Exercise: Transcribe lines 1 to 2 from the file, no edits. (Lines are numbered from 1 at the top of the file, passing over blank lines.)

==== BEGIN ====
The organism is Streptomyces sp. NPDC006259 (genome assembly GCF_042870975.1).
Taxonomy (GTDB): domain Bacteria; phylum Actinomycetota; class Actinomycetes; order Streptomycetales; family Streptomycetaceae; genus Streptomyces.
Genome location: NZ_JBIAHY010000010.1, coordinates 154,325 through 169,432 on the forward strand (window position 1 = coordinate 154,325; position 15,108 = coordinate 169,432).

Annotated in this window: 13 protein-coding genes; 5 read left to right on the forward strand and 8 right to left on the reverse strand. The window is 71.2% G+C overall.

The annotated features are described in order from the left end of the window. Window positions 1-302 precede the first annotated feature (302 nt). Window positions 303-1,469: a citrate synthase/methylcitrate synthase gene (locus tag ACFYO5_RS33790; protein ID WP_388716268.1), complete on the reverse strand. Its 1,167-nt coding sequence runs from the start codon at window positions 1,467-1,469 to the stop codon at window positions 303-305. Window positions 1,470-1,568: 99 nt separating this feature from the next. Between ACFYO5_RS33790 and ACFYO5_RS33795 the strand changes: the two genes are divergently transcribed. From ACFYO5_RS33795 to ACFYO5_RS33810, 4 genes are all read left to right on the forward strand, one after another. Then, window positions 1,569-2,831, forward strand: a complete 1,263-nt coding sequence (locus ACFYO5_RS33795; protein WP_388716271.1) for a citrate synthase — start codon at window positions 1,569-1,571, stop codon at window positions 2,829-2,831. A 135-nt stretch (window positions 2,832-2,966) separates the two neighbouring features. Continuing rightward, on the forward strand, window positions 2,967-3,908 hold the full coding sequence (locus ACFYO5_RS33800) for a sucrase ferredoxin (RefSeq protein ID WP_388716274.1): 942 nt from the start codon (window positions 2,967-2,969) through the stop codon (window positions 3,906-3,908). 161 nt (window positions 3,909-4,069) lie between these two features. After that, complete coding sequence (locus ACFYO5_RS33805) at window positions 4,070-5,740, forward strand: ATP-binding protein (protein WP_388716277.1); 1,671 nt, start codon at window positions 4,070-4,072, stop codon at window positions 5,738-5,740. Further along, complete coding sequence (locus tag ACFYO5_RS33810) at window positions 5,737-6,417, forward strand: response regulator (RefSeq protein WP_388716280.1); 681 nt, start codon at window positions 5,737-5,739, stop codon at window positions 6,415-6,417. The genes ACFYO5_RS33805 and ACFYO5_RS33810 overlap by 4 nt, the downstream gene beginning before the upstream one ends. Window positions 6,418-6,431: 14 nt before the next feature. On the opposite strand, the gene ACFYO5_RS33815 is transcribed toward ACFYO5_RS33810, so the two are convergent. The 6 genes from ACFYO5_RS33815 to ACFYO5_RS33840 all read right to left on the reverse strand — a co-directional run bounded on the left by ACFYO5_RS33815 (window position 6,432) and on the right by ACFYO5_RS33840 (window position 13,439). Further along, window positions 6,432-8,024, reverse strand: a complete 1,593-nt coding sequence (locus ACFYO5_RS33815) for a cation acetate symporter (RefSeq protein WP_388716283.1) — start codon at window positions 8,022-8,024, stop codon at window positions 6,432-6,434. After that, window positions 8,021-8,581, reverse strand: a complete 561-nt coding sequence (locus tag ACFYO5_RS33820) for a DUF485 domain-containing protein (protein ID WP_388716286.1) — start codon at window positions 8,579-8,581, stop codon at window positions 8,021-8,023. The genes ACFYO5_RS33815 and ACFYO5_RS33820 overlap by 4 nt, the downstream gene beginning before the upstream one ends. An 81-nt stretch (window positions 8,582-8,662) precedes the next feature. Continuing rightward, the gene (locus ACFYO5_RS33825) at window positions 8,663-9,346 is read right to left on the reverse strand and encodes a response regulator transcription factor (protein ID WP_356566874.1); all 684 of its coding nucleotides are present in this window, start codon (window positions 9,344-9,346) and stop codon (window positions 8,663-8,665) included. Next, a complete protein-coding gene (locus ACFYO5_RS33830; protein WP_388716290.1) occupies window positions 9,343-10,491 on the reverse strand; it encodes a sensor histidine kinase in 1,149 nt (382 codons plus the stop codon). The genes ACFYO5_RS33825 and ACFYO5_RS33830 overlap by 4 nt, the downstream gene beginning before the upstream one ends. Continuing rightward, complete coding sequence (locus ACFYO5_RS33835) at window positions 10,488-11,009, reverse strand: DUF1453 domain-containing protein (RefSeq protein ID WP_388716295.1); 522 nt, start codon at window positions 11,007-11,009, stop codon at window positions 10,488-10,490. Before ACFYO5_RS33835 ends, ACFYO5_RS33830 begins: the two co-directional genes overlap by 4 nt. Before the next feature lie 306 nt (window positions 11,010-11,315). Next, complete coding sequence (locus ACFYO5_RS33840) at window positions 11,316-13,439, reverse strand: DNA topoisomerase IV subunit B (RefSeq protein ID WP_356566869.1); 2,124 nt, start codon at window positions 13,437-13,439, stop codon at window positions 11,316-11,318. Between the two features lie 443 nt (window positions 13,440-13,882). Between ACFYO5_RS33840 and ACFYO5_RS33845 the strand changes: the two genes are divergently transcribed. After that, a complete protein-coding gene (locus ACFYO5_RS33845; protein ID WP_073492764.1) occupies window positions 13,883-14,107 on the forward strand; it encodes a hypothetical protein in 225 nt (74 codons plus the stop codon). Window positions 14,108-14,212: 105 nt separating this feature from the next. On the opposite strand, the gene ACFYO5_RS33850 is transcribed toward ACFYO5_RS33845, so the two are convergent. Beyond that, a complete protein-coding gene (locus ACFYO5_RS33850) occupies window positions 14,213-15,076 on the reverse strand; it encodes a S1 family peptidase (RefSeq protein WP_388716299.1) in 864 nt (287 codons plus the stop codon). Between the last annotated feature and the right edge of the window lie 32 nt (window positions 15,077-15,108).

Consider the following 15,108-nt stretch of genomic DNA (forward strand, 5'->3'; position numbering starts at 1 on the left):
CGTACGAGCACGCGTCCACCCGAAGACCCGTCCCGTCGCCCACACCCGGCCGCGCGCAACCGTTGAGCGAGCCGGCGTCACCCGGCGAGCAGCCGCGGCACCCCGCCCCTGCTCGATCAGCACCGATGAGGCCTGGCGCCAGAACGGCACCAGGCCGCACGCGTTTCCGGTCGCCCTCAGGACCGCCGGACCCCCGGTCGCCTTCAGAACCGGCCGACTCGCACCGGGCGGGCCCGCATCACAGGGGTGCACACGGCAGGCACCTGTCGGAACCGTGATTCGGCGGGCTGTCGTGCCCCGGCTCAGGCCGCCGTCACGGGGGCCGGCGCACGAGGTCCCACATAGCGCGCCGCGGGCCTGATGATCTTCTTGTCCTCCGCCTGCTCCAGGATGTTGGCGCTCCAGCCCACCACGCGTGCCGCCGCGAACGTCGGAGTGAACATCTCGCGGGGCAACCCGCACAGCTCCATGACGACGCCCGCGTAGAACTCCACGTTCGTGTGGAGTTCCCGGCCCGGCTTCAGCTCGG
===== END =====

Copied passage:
The organism is Streptomyces sp. NPDC006259 (genome assembly GCF_042870975.1).
Taxonomy (GTDB): domain Bacteria; phylum Actinomycetota; class Actinomycetes; order Streptomycetales; family Streptomycetaceae; genus Streptomyces.